Case Studies: Breast Implant Revision Procedures
Mechanical devices are prone to failure at some point over their lifetime and breast implants are no exception. While breast implants are extremely durable, and implant manufacturers are heavily regulated by the U.S. government to ensure consumer safety, many women who undergo breast enhancement procedures will have to replace their implants at some point.
In general, the rule of thought among plastic surgeons concerning implant revision is that replacement is unnecessary if the patient is happy with the current state of their breasts and none of the following issues arise:
While it is possible for breast implants to rupture (when a tear to the outer shell of the implant causes the filling to leak out), statistics show the likelihood of rupture is fairly low. There are numerous studies that indicate the chance for rupture at around 1% per year.
Typically, the rupture of silicone breast implants results in the very slow leak of the silicone gel filler. The leakage of silicone can be so slow that the rupture is not visually noticeable and may not be diagnosed for many years. Magnetic resonance imaging (MRI) is the most effective method for detecting silent rupture of silicone gel-filled breast implants. The FDA recommends an MRI screening at 3 years after implantation and every subsequent 2 years thereafter that to screen for rupture.
When saline implants rupture the saline filler (salt water) leaks out, quickly resulting in the implant deflating (like a balloon). This causes extreme differences in the shape and size of the breast. As such, saline implant ruptures are easy to diagnose. The leaked saline is absorbed by the body and is usually harmless.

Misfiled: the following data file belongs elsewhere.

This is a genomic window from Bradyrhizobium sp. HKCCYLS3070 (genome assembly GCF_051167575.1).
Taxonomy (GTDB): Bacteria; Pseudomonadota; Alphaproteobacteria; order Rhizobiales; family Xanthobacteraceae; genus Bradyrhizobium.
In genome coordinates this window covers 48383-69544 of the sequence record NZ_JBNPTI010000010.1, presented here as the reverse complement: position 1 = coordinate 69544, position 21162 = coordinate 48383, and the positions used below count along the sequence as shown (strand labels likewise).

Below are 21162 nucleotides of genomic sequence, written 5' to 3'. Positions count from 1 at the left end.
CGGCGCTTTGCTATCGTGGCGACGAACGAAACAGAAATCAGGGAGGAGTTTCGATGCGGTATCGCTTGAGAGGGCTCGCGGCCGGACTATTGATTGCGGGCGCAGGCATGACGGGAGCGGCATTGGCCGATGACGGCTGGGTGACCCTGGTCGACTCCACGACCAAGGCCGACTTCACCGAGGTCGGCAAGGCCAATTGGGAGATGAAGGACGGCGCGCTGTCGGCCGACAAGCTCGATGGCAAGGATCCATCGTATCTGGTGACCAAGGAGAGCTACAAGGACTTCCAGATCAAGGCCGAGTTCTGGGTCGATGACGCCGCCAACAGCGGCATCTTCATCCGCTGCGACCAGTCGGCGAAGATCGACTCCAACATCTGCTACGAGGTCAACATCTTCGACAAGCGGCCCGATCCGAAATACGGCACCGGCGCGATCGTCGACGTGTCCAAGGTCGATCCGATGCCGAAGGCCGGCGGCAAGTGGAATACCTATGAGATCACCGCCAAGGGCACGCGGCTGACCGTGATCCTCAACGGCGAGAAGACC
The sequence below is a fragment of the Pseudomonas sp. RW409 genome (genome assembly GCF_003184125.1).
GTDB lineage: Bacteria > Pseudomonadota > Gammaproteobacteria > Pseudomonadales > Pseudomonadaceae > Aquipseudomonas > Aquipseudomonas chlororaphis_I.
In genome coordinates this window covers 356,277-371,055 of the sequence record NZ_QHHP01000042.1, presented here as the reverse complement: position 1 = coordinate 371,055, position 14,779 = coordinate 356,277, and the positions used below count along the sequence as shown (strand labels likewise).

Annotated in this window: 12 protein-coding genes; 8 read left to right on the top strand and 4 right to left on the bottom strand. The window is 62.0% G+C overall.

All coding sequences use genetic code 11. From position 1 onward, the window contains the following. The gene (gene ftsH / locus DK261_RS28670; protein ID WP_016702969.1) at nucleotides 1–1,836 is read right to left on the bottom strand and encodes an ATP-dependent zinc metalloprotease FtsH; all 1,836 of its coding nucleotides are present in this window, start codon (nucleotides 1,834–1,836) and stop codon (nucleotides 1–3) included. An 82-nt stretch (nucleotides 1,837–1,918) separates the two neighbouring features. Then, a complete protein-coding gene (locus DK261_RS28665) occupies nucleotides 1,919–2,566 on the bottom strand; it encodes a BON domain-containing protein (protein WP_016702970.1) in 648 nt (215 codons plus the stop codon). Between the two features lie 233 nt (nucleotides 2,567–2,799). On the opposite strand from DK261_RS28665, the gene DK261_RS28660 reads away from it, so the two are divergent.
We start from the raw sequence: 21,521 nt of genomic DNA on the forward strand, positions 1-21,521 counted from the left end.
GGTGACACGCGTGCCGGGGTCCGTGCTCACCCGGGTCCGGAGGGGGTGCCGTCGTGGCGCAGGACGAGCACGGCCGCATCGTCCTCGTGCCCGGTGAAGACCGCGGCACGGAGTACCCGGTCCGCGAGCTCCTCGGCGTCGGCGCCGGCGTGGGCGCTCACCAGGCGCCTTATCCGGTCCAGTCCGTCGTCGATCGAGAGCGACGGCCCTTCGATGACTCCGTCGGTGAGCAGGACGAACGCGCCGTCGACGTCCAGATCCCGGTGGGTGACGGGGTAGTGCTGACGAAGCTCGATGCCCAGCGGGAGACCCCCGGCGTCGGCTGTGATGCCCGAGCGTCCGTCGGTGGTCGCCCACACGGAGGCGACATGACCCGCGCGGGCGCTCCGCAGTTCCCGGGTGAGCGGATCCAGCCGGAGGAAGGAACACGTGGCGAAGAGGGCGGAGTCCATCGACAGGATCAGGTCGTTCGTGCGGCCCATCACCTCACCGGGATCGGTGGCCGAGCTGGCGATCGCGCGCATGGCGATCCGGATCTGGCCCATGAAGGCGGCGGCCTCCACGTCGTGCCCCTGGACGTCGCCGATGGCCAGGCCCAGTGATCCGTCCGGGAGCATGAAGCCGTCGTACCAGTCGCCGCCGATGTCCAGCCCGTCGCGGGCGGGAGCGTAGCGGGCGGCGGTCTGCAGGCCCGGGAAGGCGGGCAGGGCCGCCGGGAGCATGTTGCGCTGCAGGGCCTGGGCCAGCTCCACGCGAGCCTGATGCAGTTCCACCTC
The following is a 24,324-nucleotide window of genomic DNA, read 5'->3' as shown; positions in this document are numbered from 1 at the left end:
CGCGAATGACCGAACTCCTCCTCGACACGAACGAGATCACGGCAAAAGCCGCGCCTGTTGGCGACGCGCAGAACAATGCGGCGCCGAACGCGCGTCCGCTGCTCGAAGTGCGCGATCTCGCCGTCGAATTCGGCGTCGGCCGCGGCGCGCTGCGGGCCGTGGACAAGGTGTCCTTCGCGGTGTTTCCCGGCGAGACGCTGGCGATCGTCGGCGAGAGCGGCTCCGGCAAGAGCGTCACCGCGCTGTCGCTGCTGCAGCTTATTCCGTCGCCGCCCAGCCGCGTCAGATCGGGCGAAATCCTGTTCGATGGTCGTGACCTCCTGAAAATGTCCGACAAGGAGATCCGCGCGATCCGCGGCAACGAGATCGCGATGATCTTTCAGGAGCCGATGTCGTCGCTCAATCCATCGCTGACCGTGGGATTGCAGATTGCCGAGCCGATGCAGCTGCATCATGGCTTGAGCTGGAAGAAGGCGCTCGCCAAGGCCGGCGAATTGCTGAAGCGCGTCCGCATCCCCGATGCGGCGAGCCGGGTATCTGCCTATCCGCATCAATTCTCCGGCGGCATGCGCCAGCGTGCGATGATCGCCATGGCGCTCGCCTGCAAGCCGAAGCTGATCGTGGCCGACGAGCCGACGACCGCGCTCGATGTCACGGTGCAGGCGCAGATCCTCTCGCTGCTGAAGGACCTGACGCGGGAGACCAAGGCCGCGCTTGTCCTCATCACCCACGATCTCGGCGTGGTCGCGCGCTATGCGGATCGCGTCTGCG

Learn more about breast implant rupture here.
Breast implant rippling (or wrinkling) results in folds or wrinkles in the implant that can be visible through the skin. Ripples usually occur on the bottom or sides of the breast.
As the body naturally ages or experiences significant changes from weight gain or loss the breasts may take on an asymmetrical appearance. If this occurs implant replacement may be necessary to reinstate an even appearance.
Capsular contracture is a complication of breast implants stemming from how the body’s immune system reacts to foreign material (the implant) within the body (i.e., your chest muscles and skin don’t readily accept the implant as a natural part of your breast). In order to isolate the implant and keep it from growing, spreading, or wandering, your body creates a sack, or capsule of scar tissue around it, to seal it off. A capsule around a breast implant is a naturally occurring tissue that can benefit you. However, if that capsule contracts or thickens, it can squeeze your implant. This contracture is what will cause pain, shifting, distortion, or hardening of the reconstructed breast.
Another potential reason for the need or desire for breast implant replacement is that the patient may no longer like the cosmetic appearance of the implants. This could be due to reasons including weight loss, pregnancy, or other physical issues with implants that may be too large or too small.
To learn more about breast implant revision surgery or see more before and after images please contact us today!